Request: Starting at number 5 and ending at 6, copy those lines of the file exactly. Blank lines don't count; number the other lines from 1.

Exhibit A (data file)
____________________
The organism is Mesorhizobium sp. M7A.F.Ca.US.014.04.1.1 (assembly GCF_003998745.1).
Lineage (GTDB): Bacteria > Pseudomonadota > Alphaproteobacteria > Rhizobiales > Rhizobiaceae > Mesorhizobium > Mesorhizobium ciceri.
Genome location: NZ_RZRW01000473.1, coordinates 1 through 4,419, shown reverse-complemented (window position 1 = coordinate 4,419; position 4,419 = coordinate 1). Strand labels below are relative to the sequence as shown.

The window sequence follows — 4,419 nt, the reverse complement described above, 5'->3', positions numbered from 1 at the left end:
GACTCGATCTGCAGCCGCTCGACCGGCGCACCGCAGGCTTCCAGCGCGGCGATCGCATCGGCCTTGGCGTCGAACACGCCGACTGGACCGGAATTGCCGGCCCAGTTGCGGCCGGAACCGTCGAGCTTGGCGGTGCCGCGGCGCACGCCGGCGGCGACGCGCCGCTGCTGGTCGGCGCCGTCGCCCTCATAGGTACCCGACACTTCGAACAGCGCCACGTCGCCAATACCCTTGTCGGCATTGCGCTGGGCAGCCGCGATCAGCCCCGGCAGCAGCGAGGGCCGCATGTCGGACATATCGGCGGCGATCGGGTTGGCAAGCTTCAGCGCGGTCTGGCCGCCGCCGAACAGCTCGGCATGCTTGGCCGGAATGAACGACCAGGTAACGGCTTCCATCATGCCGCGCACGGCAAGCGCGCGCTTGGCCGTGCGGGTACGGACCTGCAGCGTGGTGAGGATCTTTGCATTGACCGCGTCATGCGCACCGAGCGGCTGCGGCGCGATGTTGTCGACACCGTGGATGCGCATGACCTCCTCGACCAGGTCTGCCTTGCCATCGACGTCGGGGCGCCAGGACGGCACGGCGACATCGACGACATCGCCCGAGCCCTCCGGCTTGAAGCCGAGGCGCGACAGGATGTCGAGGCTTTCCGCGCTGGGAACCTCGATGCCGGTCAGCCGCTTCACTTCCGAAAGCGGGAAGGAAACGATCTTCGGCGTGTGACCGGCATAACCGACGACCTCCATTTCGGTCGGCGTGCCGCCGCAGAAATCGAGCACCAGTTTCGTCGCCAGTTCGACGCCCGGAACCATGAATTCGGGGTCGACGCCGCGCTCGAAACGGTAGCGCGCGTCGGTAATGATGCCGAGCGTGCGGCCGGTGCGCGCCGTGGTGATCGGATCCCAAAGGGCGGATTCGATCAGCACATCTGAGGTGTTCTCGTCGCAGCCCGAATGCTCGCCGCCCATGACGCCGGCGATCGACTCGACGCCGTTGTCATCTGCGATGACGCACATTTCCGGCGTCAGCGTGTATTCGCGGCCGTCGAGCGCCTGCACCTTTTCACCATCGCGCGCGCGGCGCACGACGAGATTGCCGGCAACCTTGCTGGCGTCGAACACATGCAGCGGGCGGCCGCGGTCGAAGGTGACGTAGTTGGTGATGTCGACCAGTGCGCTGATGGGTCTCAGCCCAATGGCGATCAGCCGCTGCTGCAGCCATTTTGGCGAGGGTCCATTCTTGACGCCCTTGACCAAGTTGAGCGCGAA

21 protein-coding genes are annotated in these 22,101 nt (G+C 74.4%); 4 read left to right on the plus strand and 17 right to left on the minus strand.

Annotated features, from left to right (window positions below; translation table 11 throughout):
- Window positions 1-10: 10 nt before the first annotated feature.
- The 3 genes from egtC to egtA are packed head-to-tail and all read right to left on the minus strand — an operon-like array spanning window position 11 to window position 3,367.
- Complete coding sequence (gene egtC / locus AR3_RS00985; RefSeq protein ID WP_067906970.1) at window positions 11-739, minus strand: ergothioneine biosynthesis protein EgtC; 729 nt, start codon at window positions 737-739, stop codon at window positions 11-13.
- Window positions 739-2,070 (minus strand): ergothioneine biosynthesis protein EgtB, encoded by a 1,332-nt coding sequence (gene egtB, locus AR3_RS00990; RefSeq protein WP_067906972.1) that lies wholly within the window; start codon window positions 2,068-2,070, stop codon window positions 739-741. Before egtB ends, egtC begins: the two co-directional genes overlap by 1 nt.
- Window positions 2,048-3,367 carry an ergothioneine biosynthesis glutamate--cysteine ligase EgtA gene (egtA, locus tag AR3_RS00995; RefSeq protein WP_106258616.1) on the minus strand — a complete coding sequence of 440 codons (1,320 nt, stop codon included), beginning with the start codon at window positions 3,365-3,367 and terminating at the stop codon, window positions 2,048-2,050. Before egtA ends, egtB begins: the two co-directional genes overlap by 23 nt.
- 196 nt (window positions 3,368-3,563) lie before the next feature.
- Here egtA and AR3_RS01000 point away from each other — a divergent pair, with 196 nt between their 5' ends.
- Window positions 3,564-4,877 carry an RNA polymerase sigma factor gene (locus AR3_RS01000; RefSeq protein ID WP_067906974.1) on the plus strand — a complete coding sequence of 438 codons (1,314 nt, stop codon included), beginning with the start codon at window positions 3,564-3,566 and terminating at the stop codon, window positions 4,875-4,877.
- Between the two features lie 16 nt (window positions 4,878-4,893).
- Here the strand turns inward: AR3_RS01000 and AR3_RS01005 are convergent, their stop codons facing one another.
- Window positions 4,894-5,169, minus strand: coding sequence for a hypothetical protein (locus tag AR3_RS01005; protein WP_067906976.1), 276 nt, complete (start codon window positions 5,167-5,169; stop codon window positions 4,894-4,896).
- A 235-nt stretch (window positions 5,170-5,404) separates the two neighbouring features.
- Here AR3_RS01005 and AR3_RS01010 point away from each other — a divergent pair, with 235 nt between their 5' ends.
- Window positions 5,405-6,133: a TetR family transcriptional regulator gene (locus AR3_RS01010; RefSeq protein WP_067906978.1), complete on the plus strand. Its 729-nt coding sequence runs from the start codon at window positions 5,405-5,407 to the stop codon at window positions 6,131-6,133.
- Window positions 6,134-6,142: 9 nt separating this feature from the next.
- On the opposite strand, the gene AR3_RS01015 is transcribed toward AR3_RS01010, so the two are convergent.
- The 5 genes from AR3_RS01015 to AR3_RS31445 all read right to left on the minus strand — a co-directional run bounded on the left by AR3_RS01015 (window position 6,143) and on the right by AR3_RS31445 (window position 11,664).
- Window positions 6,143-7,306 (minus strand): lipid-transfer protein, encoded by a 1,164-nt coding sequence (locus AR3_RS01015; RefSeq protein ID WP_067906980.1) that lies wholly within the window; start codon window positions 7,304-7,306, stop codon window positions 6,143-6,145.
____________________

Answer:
GACTCGATCTGCAGCCGCTCGACCGGCGCACCGCAGGCTTCCAGCGCGGCGATCGCATCGGCCTTGGCGTCGAACACGCCGACTGGACCGGAATTGCCGGCCCAGTTGCGGCCGGAACCGTCGAGCTTGGCGGTGCCGCGGCGCACGCCGGCGGCGACGCGCCGCTGCTGGTCGGCGCCGTCGCCCTCATAGGTACCCGACACTTCGAACAGCGCCACGTCGCCAATACCCTTGTCGGCATTGCGCTGGGCAGCCGCGATCAGCCCCGGCAGCAGCGAGGGCCGCATGTCGGACATATCGGCGGCGATCGGGTTGGCAAGCTTCAGCGCGGTCTGGCCGCCGCCGAACAGCTCGGCATGCTTGGCCGGAATGAACGACCAGGTAACGGCTTCCATCATGCCGCGCACGGCAAGCGCGCGCTTGGCCGTGCGGGTACGGACCTGCAGCGTGGTGAGGATCTTTGCATTGACCGCGTCATGCGCACCGAGCGGCTGCGGCGCGATGTTGTCGACACCGTGGATGCGCATGACCTCCTCGACCAGGTCTGCCTTGCCATCGACGTCGGGGCGCCAGGACGGCACGGCGACATCGACGACATCGCCCGAGCCCTCCGGCTTGAAGCCGAGGCGCGACAGGATGTCGAGGCTTTCCGCGCTGGGAACCTCGATGCCGGTCAGCCGCTTCACTTCCGAAAGCGGGAAGGAAACGATCTTCGGCGTGTGACCGGCATAACCGACGACCTCCATTTCGGTCGGCGTGCCGCCGCAGAAATCGAGCACCAGTTTCGTCGCCAGTTCGACGCCCGGAACCATGAATTCGGGGTCGACGCCGCGCTCGAAACGGTAGCGCGCGTCGGTAATGATGCCGAGCGTGCGGCCGGTGCGCGCCGTGGTGATCGGATCCCAAAGGGCGGATTCGATCAGCACATCTGAGGTGTTCTCGTCGCAGCCCGAATGCTCGCCGCCCATGACGCCGGCGATCGACTCGACGCCGTTGTCATCTGCGATGACGCACATTTCCGGCGTCAGCGTGTATTCGCGGCCGTCGAGCGCCTGCACCTTTTCACCATCGCGCGCGCGGCGCACGACGAGATTGCCGGCAACCTTGCTGGCGTCGAACACATGCAGCGGGCGGCCGCGGTCGAAGGTGACGTAGTTGGTGATGTCGACCAGTGCGCTGATGGGTCTCAGCCCAATGGCGATCAGCCGCTGCTGCAGCCATTTTGGCGAGGGTCCATTCTTGACGCCCTTGACCAAGTTGAGCGCGAA

21 protein-coding genes are annotated in these 22,101 nt (G+C 74.4%); 4 read left to right on the plus strand and 17 right to left on the minus strand.